You sleep with a dream of summer weather,
wake to the thrum of rain—roped down by rain.
Nothing out there but drop-heavy feathers of grass
and rainy air. The plastic table on the terrace
has shed three legs on its way to the garden fence.
The mountains have had the sense to disappear.
It’s the Celtic temperament—wind, then torrents, then remorse.
Glory rising like a curtain over distant water.
Old stonehouse, having steered us through the dark,
docks in a pool of shadow all its own.
That widening crack in the gloom is like good luck.
Luck, which neither you nor tomorrow can depend on.
translated by Clayton Eshleman
A bit of light that descends the springhead of a gaze
twin shadow of the eyelash and the rainbow on a face
and round about
who goes there angelically
Woman the current weather
the current weather matters little to me
my life is always ahead of a hurricane
you are the morning that swoops down on the lamp a night stone
between its teeth
you are the passage of seabirds as well
you who are the wind through the salty ipomeas of consciousness
insinuating yourself from another world
you are a dragon whose lovely color is dispersed and darkens so
as to constitute the
inevitable tenor of things
I am used to brush fires
I am used to ashen bush rats and the bronze ibis of the flame
Woman binder of the foresail gorgeous ghost
helmet of algae of eucalyptus
dawn isn't it
and in the abandon of the ribbands
very savory swimmer
In the nearby plaza, musicians would often gather.
The eternal flame was fueled by propane tank.
An old man sold chive dumplings from a rolling cart,
while another grilled skewers of paprika beef.
Male turtledoves would puff their breasts, woo-ing,
and for a few coins, we each bought an hour with
the grief puppet. It had two eyes, enough teeth,
a black tangle of something like hair or fur,
a flexible spine that ran the length of your arm.
Flick your wrist, and at the end of long rods
it raised its hands as if conducting the weather.
Tilt the other wrist, and it nodded. No effort
was ever lost on its waiting face. It never
needed a nap or was too hungry to think straight.
You could have your conversation over and over,
past dusk when old men doused their charcoal,
into rising day when they warmed their skillets.
The puppet only asked what we could answer.
Some towns had their wall, others their well;
we never gave the stupid thing a name, nor
asked the name of the woman who took our coins.
But later, we could all remember that dank felt,
and how the last of grief’s flock lifted from our chests.
Again the white blanket
The fierce teeth
of steel-framed snowshoes
bite the trail open.
Where the hardwoods stand
and rarely bend
the wind blows hard
an explosion of snow
like flour dusting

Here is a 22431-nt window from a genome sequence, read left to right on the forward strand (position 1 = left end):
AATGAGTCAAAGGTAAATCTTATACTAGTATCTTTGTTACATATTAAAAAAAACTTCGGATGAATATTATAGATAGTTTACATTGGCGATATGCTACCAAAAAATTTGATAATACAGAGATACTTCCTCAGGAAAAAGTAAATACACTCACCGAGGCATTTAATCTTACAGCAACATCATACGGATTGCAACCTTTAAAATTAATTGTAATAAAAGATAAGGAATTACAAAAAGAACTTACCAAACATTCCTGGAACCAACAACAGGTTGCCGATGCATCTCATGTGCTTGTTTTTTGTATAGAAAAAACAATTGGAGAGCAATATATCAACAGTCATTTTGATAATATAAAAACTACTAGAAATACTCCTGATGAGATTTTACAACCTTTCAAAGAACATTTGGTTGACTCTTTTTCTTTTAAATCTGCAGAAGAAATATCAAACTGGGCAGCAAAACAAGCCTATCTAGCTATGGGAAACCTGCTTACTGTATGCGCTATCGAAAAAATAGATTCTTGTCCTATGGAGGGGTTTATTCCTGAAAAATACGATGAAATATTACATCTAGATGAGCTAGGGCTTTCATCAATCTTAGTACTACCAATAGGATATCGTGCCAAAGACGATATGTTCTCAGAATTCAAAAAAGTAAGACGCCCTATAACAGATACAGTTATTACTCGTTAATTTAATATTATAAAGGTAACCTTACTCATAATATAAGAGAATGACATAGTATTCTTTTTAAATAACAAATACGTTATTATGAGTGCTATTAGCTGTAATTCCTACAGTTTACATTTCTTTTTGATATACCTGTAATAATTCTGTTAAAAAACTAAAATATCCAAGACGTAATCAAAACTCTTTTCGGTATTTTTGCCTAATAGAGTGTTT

the baker in a shop
long since shuttered.
In this our post-shame century
we will reclaim
the old nouns
If it rains
we’ll say oh
If she falls
out of love
with you you’ll carry
your love on a gold plate
to the forest and bury it
in the Indian graveyard.
Pioneers do not
The sweet knees
of oxen have pressed
a path for me.
A lone chickadee
sings in the snow.
as if out of air
but surely they come
bearing what news
from the troposphere.
The sky’s shifted
and Capricorns abandon
themselves to a Sagittarian
line. I like
this weird axis.
In 23,000 years
it will become again
the same sky
the Babylonians scanned.
Sunlight scatters wild bees across a blanket
of flowering lavender. The garden
grows, visibly, in one morning—
native grasses push up, tough and lovely
as your angel’s trumpets. At midday
the weather, with bushfire breath, walks about
talking to itself. A paper wasp zooms
above smooth river pebbles. In the trees
possums lie flat on leafy branches to cool off,
the cats notice, then fall back to sleep.
This day has taken our lives to arrive.
Afternoon swings open, although
the mechanics of the sun require
the moon’s white oil. Daylight fades to twilight
streaking bottlebrush flowers with shade;
a breeze clatters in the green bamboo and shakes
its lank hair. At dinnertime, the French doors present us
with a slice of night, shining clear—
a Naples-yellow moon outlines the ridges
of the mountains—all this, neatly laid out
on the dining room table
across patches of moonlight.
You can only hunker down so long & then the wind dies
or rushes on to some other place to do its damage
& all that time you've been huddled there together
holding your breath, hoping against
wildest hope that up aboveground
nothing you love has been
hoping with a deep longing
the wind has cleared
the air &
It was a bright inviting, freely formed,
though I suppose it was I who brightened,
with an internal scattering of light,
as though weather maps were more real
than the breath of autumn.
The low colourfulness
of the broken and dying leaves
was no embrittlement
to every decided colour on the sunlighted grass
and the warm-hued wood of his door.
But with the dust descending
in the glaring white gap
my backbone pulped and I closed up
like a concertina.
His tongue was hushed as Christ’s lips
or once-red grapes permitting
each touch to spread only
when the turn of the violet comes.